MILWAUKEE—The Cubs will have a chance to knock Milwaukee out of the playoffs in Sunday's regular-season finale at Miller Park, or they can grease the skids for the Brewers to get in.
After Ted Lilly pitched six no-hit innings Saturday in the Cubs' 7-3 victory, Milwaukee found itself back in a tie with the New York Mets for the wild-card playoff spot, setting up what could be a fantastic finish to a wild, wild season for the Brewers.
Lou Piniella said.
CC Sabathia will start on three days' rest Sunday against reliever Angel Guzman, who will pitch only an inning or two as Piniella uses a "bullpen day" to close out the season before the playoffs begin for the Cubs on Wednesday.
"We're going to pitch a lot of people," he warned.
While the New York Mets may not like the matchup, Piniella is doing what he thinks he needs to do to get the Cubs ready for the playoffs. He isn't worried about whether the Mets or Brewers are upset with the decisions he has made over the final week.
Milwaukee is looking to end a 26-year absence from the postseason, and Sabathia is expected to carry the load as only he can do. After starting out 4-15 in September, the Brewers won five straight before Saturday's loss.
"That's the thing about baseball," Milwaukee manager Dale Sveum said. "It's such a strange roller-coaster ride."
Few teams have gone on as wild a ride as the Brewers, who fired manager Ned Yost on Sept. 15 and gave Sveum the reins for the rest of the season. Three days later, when Milwaukee blew a game in which it had a four-run, ninth-inning lead over the Cubs with two outs and nobody on, most looked at them as dead men walking.
"Anything can happen," Sveum said. "Those are learning experiences. You can take what you want from it. It was a tough night for everybody.
"But these kids are all grown men with families, and sometimes people forget about that fact. They have a lot of character, and they've gone through adversity before and they handled it very well, obviously."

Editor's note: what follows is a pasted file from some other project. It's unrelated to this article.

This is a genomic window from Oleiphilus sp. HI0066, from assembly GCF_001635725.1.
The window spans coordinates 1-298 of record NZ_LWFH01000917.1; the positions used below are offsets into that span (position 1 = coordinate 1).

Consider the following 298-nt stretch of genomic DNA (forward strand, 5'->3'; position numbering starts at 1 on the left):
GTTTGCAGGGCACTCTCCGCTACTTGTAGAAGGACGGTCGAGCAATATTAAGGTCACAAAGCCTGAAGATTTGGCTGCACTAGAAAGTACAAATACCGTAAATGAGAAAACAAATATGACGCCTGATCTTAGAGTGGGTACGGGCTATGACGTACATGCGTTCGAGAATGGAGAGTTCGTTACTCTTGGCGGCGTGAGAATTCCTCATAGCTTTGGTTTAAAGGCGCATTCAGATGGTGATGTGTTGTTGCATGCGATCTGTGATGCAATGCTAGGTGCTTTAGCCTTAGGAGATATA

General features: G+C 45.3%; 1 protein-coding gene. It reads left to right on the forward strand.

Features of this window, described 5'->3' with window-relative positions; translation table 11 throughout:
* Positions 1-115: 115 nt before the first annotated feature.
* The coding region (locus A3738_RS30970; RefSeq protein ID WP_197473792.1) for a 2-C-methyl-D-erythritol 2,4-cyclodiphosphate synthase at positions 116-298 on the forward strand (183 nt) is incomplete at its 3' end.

The Brewers recovered at the right time, and center fielder Mike Cameron believes the reasons are obvious.
"It's perseverance, a little bit of luck and a whole lot of good ballplayers starting to play man for man," Cameron said.
On Saturday, Lilly earned his 17th victory, allowing one run on two hits in six-plus innings. He entered the seventh with a no-hitter, just as he did in his last start here against Houston on Sept. 15, starting with six no-hit innings in the makeup of a Cubs-Astros game postponed by Hurricane Ike.
Ryan Braun broke it up Saturday with a double to left, and Lilly was removed after Prince Fielder's bloop single off Ronny Cedeno's glove.
Even if Lilly still had the no-hitter intact in the seventh or eighth, he believed Piniella would have been right to take him out instead of overextending him in his final start before a possible Game 4 of the National League Division Series.
"I don't think there's any need to do that," Lilly said. "Obviously it would have been more fun to try and take that a little deeper and make it more interesting, but Ryan Braun is a very good hitter."
After Lilly left, and the Brewers crept within a run at 4-3, Kosuke Fukudome hit a two-run homer off Salomon Torres in the Cubs' three-run ninth to put it away.
Now the season will be ending with a bang, as the Brewers try to end their 26-year-drought against a team that feels like it owns Miller Park.